Tomoaki Tasaka, FINA Press Correspondent in Japan

The 2019 FINA Swimming World Cup 2019 kicked-off today, August 2, in Tokyo, Japan.

Still fresh from the FINA World Championships, the swimmers performed the most interesting races in Tokyo on Day 1.

In the women's 400m free, Spain's Mireia Belmonte and Australian Kiah Melverton, who fought in the 800m and 1500m free finals in Gwangju, made the top battle.
Belmonte started the first 350m really fast, however Melverton ran away with 0.10 and got the gold medal (4:06.71).

Danas Rapsys demonstrated his power in the men's 400m free and won the gold medal at stake, smashing the World Cup record in 3:45.57. Rapsys had ranked 4th in the same event at the FINA World Championships.

Rapsys said: “I am not completely satisfied but I think it was a good result.”

Three sprint events took place tonight: the women's 50m back, the women's 50m free and the men's 50m free.

Australia's Emily Seebohm took the lead from the start in the 50m back to steal the gold in 28.03.

The women's 50m free was a close race between Australia's Cate Campbell and Sweden’s Michelle Coleman, but the latter ended up beating Campbell in 24.66 and emerged victorious.

The men's 50m free race was composed of top sprinters from Japan and Russia: Vladimir Morozov claimed gold (21.56), while Japan's Shinri Shioura came second in 21.92 and Noth American Michael Andrew closed the podium touching home in 21.94.

Morozov said: “I think it was pretty good. The result was as satisfying as the FINA World Championships for me. Towards the end Shinri was approaching so I had to speed up but it was a fun race.”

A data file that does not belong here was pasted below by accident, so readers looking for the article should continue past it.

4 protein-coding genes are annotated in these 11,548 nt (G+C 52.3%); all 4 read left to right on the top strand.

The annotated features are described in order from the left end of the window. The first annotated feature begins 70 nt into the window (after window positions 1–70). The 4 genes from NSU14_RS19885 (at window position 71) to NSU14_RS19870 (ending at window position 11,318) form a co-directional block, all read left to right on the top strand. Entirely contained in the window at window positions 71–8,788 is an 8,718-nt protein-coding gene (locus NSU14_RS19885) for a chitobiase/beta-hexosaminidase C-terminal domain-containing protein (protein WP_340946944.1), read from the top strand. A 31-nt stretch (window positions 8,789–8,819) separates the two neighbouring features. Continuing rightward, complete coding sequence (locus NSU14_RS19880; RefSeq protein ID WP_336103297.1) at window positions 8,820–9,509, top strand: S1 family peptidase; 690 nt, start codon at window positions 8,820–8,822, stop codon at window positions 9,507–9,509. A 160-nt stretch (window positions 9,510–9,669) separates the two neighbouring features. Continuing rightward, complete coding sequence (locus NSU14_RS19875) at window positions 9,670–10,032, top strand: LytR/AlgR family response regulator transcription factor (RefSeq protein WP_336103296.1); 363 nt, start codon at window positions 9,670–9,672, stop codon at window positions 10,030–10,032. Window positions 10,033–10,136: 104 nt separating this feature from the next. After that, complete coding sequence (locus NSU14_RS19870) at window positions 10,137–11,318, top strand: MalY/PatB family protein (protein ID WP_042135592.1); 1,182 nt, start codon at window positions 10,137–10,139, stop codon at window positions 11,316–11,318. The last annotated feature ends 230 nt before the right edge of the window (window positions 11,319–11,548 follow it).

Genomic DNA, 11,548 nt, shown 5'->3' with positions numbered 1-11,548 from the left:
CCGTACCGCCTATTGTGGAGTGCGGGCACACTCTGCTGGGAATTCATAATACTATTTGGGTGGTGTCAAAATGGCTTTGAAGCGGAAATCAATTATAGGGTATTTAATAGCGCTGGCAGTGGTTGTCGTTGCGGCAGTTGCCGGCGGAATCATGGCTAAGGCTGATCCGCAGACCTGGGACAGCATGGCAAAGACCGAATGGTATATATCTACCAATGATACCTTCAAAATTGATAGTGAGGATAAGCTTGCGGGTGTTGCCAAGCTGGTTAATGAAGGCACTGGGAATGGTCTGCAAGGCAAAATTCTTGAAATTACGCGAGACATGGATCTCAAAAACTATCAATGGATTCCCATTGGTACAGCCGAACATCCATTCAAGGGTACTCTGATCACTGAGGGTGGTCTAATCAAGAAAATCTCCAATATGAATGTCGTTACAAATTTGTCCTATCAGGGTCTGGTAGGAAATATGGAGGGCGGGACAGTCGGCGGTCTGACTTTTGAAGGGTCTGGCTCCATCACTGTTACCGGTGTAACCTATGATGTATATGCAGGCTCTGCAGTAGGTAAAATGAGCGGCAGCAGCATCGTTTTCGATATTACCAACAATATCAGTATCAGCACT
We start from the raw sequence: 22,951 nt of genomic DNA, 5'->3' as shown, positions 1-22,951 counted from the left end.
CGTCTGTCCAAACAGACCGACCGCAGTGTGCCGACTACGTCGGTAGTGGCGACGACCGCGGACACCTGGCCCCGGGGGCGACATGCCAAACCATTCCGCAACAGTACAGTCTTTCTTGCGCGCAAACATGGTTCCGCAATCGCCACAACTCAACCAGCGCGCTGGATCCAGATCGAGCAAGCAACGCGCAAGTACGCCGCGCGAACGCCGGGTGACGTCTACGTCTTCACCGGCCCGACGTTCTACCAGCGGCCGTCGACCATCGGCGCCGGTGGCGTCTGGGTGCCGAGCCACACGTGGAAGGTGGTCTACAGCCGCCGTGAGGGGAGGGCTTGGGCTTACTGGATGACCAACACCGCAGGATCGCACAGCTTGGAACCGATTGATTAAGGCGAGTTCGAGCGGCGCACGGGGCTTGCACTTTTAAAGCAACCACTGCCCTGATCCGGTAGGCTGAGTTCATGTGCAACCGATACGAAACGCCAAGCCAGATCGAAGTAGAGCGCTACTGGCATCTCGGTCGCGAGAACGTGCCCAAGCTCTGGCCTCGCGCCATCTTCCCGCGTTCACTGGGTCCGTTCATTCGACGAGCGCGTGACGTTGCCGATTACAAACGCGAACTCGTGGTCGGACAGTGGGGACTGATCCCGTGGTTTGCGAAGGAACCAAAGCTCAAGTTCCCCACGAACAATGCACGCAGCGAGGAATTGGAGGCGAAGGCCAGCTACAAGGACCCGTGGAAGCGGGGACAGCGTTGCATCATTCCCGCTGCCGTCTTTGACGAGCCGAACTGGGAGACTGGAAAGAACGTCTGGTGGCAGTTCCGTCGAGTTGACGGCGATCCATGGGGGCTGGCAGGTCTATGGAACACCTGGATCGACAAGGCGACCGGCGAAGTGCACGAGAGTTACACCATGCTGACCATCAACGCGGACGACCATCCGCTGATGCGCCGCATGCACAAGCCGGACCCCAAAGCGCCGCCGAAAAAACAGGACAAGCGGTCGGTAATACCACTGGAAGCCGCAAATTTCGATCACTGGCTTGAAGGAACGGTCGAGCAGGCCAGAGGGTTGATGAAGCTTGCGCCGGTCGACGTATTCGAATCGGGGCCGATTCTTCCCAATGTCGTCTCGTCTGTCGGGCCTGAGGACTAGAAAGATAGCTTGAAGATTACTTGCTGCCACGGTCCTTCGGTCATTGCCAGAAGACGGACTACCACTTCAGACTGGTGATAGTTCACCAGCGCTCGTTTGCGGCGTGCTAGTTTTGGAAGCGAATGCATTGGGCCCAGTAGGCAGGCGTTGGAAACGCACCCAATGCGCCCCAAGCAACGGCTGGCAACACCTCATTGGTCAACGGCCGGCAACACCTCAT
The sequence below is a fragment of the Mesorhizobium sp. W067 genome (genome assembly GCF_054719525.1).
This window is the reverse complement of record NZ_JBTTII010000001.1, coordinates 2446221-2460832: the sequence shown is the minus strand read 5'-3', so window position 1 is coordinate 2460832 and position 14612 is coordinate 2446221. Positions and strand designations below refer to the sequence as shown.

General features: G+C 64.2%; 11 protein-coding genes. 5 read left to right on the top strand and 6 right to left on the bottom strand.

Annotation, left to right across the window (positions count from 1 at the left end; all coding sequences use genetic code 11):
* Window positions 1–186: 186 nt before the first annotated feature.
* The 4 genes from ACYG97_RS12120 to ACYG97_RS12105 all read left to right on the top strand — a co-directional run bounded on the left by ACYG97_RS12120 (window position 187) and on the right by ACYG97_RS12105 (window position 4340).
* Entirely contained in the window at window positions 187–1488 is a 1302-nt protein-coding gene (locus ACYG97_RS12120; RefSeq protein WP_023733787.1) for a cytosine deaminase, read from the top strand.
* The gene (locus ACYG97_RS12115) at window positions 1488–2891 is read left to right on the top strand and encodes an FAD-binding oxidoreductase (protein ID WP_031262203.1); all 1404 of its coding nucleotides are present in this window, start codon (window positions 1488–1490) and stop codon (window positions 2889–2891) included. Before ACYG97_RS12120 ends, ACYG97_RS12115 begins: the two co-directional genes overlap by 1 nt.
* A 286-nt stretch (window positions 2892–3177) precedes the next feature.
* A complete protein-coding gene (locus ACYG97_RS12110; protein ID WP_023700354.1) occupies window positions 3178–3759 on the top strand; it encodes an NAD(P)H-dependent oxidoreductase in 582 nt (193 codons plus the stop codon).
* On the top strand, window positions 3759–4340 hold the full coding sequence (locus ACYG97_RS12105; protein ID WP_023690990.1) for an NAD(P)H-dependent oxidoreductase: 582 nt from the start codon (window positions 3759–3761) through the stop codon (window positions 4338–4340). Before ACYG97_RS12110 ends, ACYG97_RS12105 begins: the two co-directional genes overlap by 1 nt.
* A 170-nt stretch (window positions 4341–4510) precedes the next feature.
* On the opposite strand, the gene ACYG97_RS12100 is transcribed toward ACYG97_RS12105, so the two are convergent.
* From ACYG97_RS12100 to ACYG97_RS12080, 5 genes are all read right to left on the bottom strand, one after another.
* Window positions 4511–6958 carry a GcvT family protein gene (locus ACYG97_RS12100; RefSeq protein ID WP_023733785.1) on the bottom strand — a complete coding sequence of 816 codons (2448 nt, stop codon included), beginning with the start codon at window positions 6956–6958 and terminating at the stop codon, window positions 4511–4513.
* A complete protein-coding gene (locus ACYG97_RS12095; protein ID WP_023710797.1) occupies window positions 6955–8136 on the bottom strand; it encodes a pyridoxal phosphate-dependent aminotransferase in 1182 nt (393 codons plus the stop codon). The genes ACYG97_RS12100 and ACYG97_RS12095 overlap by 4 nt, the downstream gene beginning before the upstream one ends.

The audience was captivated by the men's 200m back race because it was a race of two people: USA's Jacob Pebley (6th at the World Championships) and Australia's Mitchell Larkin. Larkin however won this time in 1:55.97 and Pebley ranked second in 1:56.37.

“It was a fantastic race. I did not know what kind of record I could put out because it was right after the World’s, however I was able to swim better than I thought. The World Cup is a competition where good swimmers from around the world gather. And there aren't many opportunities to swim with such great swimmers. Fighting with strong swimmers is a good motivation for me,” admitted Larkin.

Hungary's queen Katinka Hosszu took part in the 200m fly. Her power was overwhelming as she finished first with a time of 2:07.10.

“This was a pretty good time, because it was straight away after the conclusion of the FINA World Championships. However, I like to swim a lot of races in a row so I enjoyed it. I am very relaxed and ready to race now and I love Japan. I was looking forward to participating in this competition as it is where the Olympics will be held next year,” Hosszu said.

Andrew Seliskar (USA) emerged victorious in the 100m fly, touching home in 51.34.

Gwangju silver medallist Tatjana Schoenmaker of South Africa won the 200m breast in 2:22.35, while Japan's Reona Aoki was second.

“I am very happy because I did not imagine such a good time. I moved a lot, so I was tired in the morning, but I was able to relax and swim fast. I enjoyed swimming with world class swimmers here in Tokyo,” Schoenmaker said after her victory.

In the men's 100m breast, Belarus's Ilya Shymanovich, America's Andrew Wilson and Japan's Yasuhiro Koseki performed a three-way battle. As a result, Ilya won the gold on offer and broke a World Cup record in 58.73, Koseki collected the silver in 59.01, and Wilson snatched the bronze in 59.02.

Twelve events are on the programme of tomorrow’s World Cup in Tokyo.